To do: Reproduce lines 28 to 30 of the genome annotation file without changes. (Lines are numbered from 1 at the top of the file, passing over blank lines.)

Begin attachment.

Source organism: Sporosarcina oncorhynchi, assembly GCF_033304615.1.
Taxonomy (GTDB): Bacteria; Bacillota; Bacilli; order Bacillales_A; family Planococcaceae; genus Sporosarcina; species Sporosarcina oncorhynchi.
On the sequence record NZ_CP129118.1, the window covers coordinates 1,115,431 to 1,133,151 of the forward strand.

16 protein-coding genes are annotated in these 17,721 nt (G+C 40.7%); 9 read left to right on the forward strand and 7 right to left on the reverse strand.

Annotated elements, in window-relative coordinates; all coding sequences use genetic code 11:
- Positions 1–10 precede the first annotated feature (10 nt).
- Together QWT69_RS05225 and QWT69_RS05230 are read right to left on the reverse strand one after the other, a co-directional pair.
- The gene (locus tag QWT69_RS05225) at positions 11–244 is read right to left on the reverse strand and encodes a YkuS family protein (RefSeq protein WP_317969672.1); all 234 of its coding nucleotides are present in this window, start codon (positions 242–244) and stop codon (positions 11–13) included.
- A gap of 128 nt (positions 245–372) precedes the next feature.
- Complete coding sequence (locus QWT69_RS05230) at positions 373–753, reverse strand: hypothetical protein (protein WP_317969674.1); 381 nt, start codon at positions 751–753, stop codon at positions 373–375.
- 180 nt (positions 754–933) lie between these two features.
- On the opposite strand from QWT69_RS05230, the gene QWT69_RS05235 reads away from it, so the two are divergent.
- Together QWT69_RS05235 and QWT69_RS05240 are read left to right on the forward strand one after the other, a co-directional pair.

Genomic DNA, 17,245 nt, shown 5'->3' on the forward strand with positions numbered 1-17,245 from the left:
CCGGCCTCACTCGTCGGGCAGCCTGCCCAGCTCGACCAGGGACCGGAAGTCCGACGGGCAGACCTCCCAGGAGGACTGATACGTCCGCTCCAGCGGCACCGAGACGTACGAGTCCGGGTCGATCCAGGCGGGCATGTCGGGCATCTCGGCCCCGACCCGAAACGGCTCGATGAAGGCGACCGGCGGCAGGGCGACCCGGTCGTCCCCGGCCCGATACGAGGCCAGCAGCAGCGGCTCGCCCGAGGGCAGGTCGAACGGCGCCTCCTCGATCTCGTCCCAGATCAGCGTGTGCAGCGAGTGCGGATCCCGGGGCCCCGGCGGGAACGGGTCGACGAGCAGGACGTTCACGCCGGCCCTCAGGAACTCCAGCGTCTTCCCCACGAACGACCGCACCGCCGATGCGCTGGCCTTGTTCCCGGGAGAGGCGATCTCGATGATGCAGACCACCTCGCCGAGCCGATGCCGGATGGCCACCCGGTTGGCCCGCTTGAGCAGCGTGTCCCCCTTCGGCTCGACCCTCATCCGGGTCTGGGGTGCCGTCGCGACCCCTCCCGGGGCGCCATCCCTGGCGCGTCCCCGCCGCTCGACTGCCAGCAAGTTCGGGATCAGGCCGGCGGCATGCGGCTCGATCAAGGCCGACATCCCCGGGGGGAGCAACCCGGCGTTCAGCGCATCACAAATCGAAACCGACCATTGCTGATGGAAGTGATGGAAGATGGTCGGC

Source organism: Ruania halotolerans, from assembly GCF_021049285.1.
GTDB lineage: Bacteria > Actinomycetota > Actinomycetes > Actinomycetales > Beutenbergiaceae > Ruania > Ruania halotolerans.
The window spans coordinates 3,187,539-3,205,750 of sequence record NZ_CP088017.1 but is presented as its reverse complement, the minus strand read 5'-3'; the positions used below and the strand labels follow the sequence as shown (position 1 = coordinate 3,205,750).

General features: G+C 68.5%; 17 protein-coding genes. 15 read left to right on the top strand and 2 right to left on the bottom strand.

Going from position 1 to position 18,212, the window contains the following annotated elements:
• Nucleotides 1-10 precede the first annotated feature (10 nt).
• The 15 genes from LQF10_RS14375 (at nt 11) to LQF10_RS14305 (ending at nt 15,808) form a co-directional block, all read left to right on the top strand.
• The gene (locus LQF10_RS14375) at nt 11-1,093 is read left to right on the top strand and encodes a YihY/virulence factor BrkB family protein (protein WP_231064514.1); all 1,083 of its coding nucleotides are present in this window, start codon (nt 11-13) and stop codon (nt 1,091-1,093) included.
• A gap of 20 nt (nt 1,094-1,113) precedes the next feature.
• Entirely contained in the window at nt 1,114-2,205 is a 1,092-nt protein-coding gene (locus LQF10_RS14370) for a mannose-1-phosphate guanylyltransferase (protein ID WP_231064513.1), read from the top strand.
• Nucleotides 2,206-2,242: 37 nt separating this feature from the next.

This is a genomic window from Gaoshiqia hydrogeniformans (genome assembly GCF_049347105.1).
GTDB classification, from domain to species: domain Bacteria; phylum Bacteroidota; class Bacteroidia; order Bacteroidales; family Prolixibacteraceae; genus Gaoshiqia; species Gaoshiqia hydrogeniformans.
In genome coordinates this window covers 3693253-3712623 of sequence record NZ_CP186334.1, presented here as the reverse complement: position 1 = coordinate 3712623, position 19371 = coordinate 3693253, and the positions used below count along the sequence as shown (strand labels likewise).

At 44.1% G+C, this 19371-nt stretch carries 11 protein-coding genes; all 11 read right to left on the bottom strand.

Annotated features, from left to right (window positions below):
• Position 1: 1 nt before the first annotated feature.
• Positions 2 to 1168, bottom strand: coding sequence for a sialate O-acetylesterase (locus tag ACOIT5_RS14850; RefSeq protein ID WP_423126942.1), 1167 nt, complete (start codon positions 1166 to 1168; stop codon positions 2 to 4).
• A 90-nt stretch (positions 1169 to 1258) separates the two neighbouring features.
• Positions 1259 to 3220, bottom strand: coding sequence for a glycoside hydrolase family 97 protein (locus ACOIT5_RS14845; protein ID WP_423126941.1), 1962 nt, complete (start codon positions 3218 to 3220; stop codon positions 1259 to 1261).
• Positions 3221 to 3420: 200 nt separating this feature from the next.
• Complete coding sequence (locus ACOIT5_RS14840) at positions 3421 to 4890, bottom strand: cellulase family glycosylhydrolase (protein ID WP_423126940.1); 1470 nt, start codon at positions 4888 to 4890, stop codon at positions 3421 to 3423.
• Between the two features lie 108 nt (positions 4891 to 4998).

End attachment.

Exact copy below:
GTDB classification, from domain to species: domain Bacteria; phylum Bacteroidota; class Bacteroidia; order Bacteroidales; family Prolixibacteraceae; genus Gaoshiqia; species Gaoshiqia hydrogeniformans.
In genome coordinates this window covers 3693253-3712623 of sequence record NZ_CP186334.1, presented here as the reverse complement: position 1 = coordinate 3712623, position 19371 = coordinate 3693253, and the positions used below count along the sequence as shown (strand labels likewise).

At 44.1% G+C, this 19371-nt stretch carries 11 protein-coding genes; all 11 read right to left on the bottom strand.